Pretty when they work, electronic...
Pretty when they work, electronic Corvette instrument clusters are a pain when they don't.
The factory has no responsibility to keep parts in stock for your 10-year or older Corvette.
Fact: Early C4 ('84-'88 models) Corvette instrument panels are hard to repair, if they can even be repaired.
Fact: Advanced Electronics Remanufacturing (AER) is the holy grail of instrument-panel-repair artisans and, best of all, GM likes these guys.
The Corvette instrument panel is a thing of beauty. The first of the electronic instrumental panels, the colorful '84-'88, was replaced by the more conventional analog "needle" gauge and center display package in '89, then with the truly inspired C5 system for the new '97s. Regardless, all of the instrument panels have their "personality problems" that serve to irritate their drivers. After all, what part of your car do you see most when driving? It makes sense that it couldn't be perfect.
The most common dashboard...
The most common dashboard disaster, the first-generation C4 ('84-'88) instrument panels are commonly dark or don't work at all.
The standard LCD Corvette instrument panel is a nightmare for many owners. Dark or non-operative, the instrument panel that was so pretty when new is often a major problem. For those not suffering with totally dark instrument panels, there are often intermittent lighting failures such as the dash winking out to blackness on railroad crossings. But, contrary to rumor (and we've heard plenty), there is a fix.
Carefully remove the instrument panel by removing the surrounding panels. There are four screws holding it in place to the dashboard framework as well as a large plug system on the right side of the unit. Unplug the unit, then remove the screws and carefully lift the instrument panel out of the dashboard. Remove the screws carefully. The color display panel, which is made of glass, is one of the most breakable parts of the dashboard. For those versed in the careful art of television repair, tapping or banging on the glass will not fix your problem. For those more aggressive in this kind of repair technique, the glass panels sell for about $150 each, so be ready for a heavier bill if you can't wait to send the unit to the folks at AER. Estimated cost for most repairs is under $500.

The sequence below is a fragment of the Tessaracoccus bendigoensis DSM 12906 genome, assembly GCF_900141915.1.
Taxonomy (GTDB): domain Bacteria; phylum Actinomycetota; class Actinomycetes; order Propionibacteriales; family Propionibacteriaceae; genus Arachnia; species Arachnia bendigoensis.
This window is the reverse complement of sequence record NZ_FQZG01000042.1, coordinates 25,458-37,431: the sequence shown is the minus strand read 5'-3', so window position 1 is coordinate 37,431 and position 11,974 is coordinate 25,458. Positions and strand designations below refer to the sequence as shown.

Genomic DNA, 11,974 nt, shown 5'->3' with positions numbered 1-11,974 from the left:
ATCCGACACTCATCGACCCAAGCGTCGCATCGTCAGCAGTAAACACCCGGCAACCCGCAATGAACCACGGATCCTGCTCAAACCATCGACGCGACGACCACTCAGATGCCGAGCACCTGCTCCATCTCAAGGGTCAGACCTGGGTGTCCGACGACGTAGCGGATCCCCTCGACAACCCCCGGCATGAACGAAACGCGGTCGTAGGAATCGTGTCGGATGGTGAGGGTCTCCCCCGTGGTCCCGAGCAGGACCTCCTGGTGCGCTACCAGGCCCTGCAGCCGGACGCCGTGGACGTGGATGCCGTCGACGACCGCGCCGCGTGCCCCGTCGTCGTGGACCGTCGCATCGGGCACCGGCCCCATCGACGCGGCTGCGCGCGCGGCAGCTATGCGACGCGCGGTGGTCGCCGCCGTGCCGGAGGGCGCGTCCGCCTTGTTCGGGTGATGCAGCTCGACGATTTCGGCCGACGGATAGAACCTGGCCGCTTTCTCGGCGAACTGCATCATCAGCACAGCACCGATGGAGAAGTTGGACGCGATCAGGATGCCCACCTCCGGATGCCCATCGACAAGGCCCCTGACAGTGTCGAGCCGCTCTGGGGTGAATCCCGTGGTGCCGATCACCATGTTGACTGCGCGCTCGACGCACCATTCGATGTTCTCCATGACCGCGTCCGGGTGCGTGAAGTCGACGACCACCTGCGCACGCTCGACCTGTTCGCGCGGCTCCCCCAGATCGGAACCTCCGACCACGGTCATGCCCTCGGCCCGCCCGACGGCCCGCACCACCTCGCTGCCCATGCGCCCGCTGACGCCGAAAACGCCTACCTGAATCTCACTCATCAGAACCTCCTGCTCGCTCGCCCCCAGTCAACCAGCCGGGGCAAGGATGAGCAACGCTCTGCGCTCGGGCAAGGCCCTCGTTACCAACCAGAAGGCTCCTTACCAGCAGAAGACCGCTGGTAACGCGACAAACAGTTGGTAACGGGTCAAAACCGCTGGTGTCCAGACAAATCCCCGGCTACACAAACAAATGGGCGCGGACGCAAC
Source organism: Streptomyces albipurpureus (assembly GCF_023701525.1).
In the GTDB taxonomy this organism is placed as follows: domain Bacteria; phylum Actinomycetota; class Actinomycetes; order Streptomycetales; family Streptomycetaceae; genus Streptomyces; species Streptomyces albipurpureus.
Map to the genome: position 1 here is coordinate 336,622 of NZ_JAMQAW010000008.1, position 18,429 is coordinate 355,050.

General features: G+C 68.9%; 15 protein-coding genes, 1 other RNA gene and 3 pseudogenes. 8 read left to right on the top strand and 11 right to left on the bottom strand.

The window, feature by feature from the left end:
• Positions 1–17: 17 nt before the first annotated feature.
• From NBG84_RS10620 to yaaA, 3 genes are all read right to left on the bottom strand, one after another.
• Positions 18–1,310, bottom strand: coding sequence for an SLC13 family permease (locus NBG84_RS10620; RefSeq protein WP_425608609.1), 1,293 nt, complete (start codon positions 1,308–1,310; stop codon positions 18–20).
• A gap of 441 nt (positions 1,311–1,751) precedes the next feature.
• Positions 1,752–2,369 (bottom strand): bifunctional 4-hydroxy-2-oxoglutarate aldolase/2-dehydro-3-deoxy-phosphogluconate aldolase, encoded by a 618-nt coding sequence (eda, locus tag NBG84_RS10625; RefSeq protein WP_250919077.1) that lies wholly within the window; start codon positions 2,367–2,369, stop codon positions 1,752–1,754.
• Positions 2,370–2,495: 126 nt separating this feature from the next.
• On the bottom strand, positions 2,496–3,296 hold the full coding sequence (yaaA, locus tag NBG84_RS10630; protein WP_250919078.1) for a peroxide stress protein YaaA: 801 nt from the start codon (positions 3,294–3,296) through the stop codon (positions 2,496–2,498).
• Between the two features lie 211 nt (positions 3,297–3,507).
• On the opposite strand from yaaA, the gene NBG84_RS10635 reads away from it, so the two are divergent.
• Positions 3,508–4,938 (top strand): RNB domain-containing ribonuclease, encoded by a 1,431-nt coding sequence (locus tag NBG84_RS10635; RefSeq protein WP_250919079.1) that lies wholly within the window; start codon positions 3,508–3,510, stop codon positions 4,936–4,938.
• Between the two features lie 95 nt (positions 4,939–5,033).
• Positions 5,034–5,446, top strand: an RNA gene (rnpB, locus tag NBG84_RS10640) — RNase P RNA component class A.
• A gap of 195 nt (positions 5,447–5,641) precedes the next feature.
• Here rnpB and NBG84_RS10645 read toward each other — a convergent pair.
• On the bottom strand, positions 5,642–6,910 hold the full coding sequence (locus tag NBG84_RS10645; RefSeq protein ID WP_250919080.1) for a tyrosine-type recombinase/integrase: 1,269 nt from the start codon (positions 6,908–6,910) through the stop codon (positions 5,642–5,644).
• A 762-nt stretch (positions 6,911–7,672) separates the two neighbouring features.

The plug system of an early...
The plug system of an early C4 dashboard. Unhook this wire connector carefully.
These instrument panels are far more reliable than the earlier units and significantly less complex internally. For the most part, the biggest problem with these clusters is missing segments (light squares) within the center electronic display. The most common display problem is not an error of the instrument panel, but rather customer viewing error. Basically, the analog (needle) gauges are not set up on a linear fashion. In other words, the halfway point for the needle is not the halfway point for the reading (numbers). Case in point: The temperature gauge may have a top reading of 260 degrees F, but the halfway point is not 130 degrees. Likewise, the temp gauge may move all the way up to the three-quarter mark before the electric cooling fans kick in and drop the needle back to the halfway point. This misread is a common misperception with these clusters and a common reason they are sent in and sent back with no repair completed.
These instrument panels also unbolt in a similar fashion to the first-era units; however, the wiring loom attachment is in the back of the instrument panel. Be careful with all connectors-don't ever pry at the panel to remove one, as it will surely break and cause further repairs.